From Canon Wealands Bell
Sir, - It is unsurprising that "the single often feel ignored in
News, 3 May), given the aggressively matrimonial tone of some
of our language and practice. Phrases such as "shared ministry" to
describe not the work of priest and people, but of clergy and their
spouses, have become commonplace.
Our liturgical practice can similarly betray unfortunate
imbalances: in our seating arrangements, do we draw ordinands and
new ministers from the people of God, or from their own families?
How often are the gifts of bread and wine brought to the sanctuary
by mum, dad, and the kids?
This is not to diminish marriage and family life: by no means.
Yet, despite offering marriage as a principal means for growing in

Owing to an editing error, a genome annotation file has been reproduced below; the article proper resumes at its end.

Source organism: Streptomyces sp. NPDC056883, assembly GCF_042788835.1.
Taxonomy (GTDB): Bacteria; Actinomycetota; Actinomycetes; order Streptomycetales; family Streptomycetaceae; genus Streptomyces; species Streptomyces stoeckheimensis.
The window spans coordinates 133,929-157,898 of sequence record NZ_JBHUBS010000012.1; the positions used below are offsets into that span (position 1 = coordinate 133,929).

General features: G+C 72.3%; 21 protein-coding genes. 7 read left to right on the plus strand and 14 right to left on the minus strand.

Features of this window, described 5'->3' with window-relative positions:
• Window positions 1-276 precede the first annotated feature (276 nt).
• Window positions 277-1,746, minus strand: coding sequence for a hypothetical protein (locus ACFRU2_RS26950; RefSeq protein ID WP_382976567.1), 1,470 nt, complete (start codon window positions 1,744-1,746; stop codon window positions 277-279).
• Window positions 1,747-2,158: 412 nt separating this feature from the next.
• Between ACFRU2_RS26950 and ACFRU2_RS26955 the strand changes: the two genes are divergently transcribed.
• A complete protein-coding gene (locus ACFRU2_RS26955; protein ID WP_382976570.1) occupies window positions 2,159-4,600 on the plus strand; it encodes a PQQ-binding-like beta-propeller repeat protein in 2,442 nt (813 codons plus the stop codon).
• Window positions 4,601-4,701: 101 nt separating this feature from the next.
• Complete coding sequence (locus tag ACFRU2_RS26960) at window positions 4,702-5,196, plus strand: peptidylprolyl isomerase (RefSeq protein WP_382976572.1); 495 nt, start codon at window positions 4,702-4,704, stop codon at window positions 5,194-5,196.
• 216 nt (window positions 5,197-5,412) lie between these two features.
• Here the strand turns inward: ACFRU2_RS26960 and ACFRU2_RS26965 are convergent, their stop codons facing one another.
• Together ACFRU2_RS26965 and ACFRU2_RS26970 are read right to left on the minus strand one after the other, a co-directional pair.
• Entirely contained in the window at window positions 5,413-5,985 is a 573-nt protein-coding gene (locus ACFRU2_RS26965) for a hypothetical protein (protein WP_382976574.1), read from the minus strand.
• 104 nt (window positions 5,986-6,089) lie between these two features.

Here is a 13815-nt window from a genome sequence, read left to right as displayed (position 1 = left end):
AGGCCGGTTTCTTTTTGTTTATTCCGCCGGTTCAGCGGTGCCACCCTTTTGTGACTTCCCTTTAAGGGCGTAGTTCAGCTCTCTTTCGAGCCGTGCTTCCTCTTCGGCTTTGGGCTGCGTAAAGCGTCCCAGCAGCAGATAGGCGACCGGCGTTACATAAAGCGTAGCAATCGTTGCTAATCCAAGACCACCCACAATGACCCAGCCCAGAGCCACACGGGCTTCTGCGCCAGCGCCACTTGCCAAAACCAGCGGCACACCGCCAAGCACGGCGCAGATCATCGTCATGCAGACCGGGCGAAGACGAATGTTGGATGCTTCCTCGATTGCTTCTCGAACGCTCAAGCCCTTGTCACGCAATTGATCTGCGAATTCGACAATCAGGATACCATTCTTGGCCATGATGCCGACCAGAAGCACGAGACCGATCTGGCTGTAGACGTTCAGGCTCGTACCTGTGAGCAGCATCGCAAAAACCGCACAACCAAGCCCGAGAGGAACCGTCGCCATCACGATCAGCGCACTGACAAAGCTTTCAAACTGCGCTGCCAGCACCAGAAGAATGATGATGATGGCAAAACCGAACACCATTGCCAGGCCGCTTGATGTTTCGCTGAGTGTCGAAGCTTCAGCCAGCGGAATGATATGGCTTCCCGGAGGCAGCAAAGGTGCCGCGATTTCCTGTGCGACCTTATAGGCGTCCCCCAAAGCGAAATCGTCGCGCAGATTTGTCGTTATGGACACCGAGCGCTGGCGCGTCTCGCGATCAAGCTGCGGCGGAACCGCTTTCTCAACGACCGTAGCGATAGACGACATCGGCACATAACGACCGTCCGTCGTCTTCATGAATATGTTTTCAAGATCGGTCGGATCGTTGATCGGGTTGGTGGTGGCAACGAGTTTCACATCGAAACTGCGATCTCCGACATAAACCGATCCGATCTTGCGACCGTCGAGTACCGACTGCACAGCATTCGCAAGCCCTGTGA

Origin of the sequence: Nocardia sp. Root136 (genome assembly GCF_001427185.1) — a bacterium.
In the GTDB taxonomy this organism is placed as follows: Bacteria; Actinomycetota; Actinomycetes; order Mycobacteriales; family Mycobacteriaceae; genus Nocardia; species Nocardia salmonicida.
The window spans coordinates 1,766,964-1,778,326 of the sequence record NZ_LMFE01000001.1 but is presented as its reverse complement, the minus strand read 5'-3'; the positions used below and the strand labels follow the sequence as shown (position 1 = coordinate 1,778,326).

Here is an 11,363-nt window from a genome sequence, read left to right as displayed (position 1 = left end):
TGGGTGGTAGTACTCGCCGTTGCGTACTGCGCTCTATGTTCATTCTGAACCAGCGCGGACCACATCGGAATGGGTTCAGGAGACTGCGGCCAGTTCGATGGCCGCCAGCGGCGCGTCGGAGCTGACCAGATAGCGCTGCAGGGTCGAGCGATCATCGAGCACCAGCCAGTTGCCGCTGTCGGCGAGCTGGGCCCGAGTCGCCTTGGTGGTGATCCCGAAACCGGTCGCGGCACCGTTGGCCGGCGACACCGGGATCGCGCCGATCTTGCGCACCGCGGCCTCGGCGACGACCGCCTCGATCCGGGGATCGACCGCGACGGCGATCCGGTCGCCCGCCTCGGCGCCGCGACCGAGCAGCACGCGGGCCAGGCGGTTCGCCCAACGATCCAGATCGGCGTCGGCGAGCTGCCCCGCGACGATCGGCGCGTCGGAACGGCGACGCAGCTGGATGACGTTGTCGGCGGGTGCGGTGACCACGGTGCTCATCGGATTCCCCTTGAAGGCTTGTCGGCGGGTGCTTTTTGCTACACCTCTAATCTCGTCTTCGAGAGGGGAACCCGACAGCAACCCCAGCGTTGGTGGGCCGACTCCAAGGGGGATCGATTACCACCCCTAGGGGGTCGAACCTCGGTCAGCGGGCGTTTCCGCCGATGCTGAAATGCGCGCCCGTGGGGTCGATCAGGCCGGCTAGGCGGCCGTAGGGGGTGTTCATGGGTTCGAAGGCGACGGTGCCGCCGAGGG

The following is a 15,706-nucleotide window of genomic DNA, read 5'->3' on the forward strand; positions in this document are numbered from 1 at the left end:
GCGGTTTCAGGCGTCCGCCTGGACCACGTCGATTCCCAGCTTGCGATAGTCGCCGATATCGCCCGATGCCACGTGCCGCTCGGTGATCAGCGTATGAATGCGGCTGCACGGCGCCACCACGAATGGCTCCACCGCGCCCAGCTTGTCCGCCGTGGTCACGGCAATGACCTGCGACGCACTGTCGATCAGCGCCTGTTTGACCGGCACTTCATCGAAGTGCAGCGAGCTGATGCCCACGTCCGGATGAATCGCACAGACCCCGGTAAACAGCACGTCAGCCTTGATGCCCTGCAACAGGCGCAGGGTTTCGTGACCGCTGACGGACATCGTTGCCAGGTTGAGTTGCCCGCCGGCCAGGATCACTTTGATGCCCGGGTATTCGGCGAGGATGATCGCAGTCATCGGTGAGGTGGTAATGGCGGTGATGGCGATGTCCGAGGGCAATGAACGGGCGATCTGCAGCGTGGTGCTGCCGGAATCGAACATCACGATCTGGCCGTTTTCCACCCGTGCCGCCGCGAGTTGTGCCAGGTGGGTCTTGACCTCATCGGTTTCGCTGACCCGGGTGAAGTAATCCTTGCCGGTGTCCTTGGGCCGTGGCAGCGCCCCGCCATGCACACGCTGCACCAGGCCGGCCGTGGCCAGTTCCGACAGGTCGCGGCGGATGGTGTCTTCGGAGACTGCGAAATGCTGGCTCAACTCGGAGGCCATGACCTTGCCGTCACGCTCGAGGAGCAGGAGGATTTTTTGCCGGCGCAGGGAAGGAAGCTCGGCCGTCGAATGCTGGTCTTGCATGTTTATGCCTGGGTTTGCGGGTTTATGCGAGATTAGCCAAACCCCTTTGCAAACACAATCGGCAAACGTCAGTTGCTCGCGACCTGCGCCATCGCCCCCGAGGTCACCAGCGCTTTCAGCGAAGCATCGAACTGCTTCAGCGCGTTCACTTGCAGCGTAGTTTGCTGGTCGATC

holiness, the Church reserves baptism as the sacrament of new life
in Christ: this can never be subordinated to another.
One way of ensuring this might be to make more of godparents:
these were once the candidates' chief supporters, a sign that in
baptism we move beyond the limits of the merely biological: "a
change of identity is taking place, freed from the ties of this
world" (Anselm Grün). Naturally, we remain uniquely conjoined to
those with whom we share a bed-bond and a blood-bond (as Tony
Harrison has called them). But among us all who share the
bread-bond of Christ's body, the Church, there can be no
23 The Close, Lichfield WS13 7LD